Lifestyle & Culture

The Promise of Fish Oil

November 10, 2019



LIKE MANY people my age, I’m falling apart. Fortunately there are savvy businessmen out there who understand this trend among baby boomers and cater to it, offering pills, potions and tonics to slow our inevitable deterioration. One of the more popular of these is fish oil. Fish oil is a hit! Every person on the planet who remembers the moment they heard Ricky Nelson died—or even that he lived—probably takes it by now.

A daily dose of fish oil is advised by my doctor as an aid to flexibility and a weapon against that dreaded enemy, inflammation. And my own husband, still young from where I sit, is a confirmed user since his exercise cult pushes it on all their recruits, so the bottle is already on hand, taunting me each time I open the fridge. I’ve been reluctant, mostly because I already ingest so much medicine every day just to tread water, including but not limited to pills for high blood pressure, aspirin for a healthy heart and a handful of ibuprofen whenever the mood strikes me. Besides costing almost fifty bucks for a month’s supply, the stuff, I worry, must taste as bad as it sounds. And how do they get it, anyway? Oil from where? Are the fish harmed in the process? It’s just not for me.

But Maine winters are cold and arthritis hurts. Alone in the kitchen, I inspected the bottle. Stuck on top of the cheery yellow cap is a special yellow, lemon-shaped label proclaiming the product’s “Great Lemon Taste!” On the front, another label shaped like a county fair Blue Ribbon announces that the International Taste and Quality Institute in Brussels awarded it the Superior Taste Award in 2010.  Lower down, on the bottle’s main label, it reiterates Great LEMON Taste! (Notice the word lemon is in all caps this time.) In the small print, it mentions the “refreshing natural lemon taste” and suggests adding it to salads. And of course, natural lemon flavor is one of the listed ingredients.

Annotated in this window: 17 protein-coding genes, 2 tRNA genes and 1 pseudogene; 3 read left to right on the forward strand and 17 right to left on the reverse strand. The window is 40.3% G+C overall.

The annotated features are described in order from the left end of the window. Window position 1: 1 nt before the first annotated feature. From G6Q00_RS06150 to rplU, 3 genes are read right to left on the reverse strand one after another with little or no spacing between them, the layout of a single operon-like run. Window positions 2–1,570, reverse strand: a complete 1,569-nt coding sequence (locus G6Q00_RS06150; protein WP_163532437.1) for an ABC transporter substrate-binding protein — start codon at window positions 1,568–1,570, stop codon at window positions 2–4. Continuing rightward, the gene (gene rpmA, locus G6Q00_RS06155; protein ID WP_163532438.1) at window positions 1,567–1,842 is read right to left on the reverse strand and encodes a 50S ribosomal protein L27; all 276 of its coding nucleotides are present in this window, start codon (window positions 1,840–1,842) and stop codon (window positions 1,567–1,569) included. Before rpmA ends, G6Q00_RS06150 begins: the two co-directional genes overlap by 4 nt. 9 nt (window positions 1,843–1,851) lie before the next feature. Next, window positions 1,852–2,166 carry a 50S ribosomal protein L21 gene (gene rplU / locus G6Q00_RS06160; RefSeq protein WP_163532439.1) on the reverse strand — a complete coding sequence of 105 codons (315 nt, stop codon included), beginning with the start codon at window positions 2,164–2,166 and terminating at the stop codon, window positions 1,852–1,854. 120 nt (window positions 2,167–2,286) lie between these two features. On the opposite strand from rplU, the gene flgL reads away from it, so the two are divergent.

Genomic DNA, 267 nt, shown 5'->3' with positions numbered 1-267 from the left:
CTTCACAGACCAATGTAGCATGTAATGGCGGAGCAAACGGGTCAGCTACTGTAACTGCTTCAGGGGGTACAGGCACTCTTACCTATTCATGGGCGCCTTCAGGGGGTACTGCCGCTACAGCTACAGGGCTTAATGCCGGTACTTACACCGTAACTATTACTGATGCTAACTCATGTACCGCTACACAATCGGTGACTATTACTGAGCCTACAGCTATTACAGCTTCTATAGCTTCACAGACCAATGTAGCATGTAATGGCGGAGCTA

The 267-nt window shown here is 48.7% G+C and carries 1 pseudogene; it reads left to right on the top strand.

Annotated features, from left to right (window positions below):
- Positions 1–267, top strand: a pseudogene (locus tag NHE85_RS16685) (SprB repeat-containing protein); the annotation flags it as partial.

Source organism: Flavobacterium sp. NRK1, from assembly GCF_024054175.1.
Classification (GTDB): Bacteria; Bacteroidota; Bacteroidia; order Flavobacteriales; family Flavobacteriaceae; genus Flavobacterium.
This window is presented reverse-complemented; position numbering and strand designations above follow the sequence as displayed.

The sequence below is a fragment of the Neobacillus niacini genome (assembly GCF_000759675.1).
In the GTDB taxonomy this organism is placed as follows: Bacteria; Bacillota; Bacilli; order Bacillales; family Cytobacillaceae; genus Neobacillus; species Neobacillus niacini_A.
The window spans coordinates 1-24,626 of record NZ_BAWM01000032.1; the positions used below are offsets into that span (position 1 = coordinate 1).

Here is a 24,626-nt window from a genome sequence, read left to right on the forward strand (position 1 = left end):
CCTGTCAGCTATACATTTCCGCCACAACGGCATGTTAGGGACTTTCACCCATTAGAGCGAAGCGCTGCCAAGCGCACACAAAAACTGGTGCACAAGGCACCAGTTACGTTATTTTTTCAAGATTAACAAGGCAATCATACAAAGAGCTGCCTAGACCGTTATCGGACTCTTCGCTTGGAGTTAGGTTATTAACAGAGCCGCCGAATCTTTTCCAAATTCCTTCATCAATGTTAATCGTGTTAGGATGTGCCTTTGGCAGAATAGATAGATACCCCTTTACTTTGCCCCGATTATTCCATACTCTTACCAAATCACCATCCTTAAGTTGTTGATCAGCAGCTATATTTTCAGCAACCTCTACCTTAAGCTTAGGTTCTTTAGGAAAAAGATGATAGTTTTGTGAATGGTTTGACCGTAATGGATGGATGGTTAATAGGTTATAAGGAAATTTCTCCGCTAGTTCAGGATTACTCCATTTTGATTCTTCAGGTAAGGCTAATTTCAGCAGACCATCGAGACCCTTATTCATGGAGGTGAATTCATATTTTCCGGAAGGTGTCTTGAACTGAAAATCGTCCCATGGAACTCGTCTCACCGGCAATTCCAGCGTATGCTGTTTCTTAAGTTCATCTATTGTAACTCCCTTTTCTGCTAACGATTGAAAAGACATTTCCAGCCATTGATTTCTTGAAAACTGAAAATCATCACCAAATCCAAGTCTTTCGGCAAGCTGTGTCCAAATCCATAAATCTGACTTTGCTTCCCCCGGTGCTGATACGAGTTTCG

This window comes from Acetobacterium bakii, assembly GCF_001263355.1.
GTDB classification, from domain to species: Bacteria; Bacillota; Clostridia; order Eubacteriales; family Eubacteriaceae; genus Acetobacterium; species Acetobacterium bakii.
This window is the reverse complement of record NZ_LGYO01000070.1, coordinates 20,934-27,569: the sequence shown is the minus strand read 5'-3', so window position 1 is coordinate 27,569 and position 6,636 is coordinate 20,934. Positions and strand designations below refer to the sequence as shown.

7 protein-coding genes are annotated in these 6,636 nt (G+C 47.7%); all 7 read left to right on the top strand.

Bottom line: I took it, it’s gross. Not lemony at all, not great, not refreshing, in fact disgusting. Why can’t they just say “Tastes Like Lemon Pledge” and leave it at that? What are we, children? I am reminded of when I was a toddler and my mother chased me around the house with a spoonful of that scary-pink Pepto-Bismol, much of it spilling so by the time she cornered me under the dining room table there was barely enough left to do me any good. Well, compared with fish oil, Pepto-Bismol is a walk in the park. (Oh yeah, add P-B to my list of meds.)

John Lennon imagined a world with no religion, no countries, nothing to live or die for. Sounds good, but I would add truth in advertising. Imagine. Anyway, I’ve taken fish oil every day now, and I must say that after two weeks it still tastes bad, but I am becoming a bit more flexible.

—Andrea Rouda

Andrea Rouda blogs at The Daily Droid

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